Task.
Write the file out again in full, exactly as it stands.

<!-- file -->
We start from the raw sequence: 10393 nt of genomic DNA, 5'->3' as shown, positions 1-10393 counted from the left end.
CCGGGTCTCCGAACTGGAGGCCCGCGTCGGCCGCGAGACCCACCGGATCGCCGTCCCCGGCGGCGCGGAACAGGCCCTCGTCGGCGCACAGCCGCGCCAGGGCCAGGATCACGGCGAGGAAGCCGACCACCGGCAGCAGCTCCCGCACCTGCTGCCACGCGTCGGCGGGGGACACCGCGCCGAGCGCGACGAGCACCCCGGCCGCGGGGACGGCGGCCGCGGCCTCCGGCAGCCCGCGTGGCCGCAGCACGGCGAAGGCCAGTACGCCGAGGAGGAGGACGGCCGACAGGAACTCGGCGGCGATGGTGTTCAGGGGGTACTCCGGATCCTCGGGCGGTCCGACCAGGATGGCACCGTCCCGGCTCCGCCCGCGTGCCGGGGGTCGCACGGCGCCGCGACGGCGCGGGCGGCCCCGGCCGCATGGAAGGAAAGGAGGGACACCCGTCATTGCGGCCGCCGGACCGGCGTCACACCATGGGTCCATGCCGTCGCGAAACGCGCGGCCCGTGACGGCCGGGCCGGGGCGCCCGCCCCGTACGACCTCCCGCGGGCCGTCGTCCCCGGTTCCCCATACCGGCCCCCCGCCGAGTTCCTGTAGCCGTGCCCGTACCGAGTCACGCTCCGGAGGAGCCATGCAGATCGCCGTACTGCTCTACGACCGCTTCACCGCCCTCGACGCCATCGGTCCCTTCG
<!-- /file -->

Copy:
We start from the raw sequence: 10393 nt of genomic DNA, 5'->3' as shown, positions 1-10393 counted from the left end.
CCGGGTCTCCGAACTGGAGGCCCGCGTCGGCCGCGAGACCCACCGGATCGCCGTCCCCGGCGGCGCGGAACAGGCCCTCGTCGGCGCACAGCCGCGCCAGGGCCAGGATCACGGCGAGGAAGCCGACCACCGGCAGCAGCTCCCGCACCTGCTGCCACGCGTCGGCGGGGGACACCGCGCCGAGCGCGACGAGCACCCCGGCCGCGGGGACGGCGGCCGCGGCCTCCGGCAGCCCGCGTGGCCGCAGCACGGCGAAGGCCAGTACGCCGAGGAGGAGGACGGCCGACAGGAACTCGGCGGCGATGGTGTTCAGGGGGTACTCCGGATCCTCGGGCGGTCCGACCAGGATGGCACCGTCCCGGCTCCGCCCGCGTGCCGGGGGTCGCACGGCGCCGCGACGGCGCGGGCGGCCCCGGCCGCATGGAAGGAAAGGAGGGACACCCGTCATTGCGGCCGCCGGACCGGCGTCACACCATGGGTCCATGCCGTCGCGAAACGCGCGGCCCGTGACGGCCGGGCCGGGGCGCCCGCCCCGTACGACCTCCCGCGGGCCGTCGTCCCCGGTTCCCCATACCGGCCCCCCGCCGAGTTCCTGTAGCCGTGCCCGTACCGAGTCACGCTCCGGAGGAGCCATGCAGATCGCCGTACTGCTCTACGACCGCTTCACCGCCCTCGACGCCATCGGTCCCTTCG